Battle of Dettingen (part I)
|George II inspects the Pragmatic Army.|
By the summer of 1742, 18 months after Frederick launched his invasion of Silesia, the British landed an army at Ostend. Lord Stair, the C in C, wanted to march on Paris but at this stage of the war neither France or Britain were officially at war. Their involvement, in the international legal terminology of the day, is as "auxiliaries" to the main belligerents, Prussia and Bavaria on one side and Austria on the other.
The Dutch, who were also auxiliaries, were helping to fund the Pragmatic Army but were not contributing troops. They wanted the army to stay in the Austrian Netherlands and protect their borders from possible French aggression. The Austrians were urging that the army moves against Bavaria and relieve the enormous pressure they were under defending Bohemia.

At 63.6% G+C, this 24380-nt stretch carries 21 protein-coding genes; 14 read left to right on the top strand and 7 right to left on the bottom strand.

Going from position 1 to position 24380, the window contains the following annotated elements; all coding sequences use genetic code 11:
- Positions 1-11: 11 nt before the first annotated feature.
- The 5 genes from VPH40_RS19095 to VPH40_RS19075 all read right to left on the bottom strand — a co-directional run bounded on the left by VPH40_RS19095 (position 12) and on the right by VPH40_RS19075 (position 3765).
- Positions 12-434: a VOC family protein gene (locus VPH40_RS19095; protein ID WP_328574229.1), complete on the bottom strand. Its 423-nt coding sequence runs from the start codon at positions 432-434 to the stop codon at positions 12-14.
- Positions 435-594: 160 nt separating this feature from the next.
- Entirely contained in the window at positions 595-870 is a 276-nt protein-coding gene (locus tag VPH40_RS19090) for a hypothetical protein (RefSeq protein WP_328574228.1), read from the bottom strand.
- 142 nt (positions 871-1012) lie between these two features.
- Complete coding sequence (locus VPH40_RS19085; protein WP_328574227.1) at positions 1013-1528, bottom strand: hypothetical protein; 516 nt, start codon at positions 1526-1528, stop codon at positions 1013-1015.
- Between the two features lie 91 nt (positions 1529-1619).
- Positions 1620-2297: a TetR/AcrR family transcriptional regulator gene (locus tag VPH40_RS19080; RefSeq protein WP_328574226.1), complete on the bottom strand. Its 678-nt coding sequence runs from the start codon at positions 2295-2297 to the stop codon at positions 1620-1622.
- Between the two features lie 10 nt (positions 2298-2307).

However, the overall leader of the army, George II, was most concerned about his electorate Hanover. His nephew, Frederick of Prussia, bordered the electorate and both of them hated each other. Therefore, George was secretly negotiating with France and Prussia to guarantee Hanover's neutrality and was keeping the Pragmatic Army ready to aid his beloved electorate but in public, he was calling for more help for Maria Theresa.
Whilst George dithered with his diplomacy, the army was left to moulder for 6 months.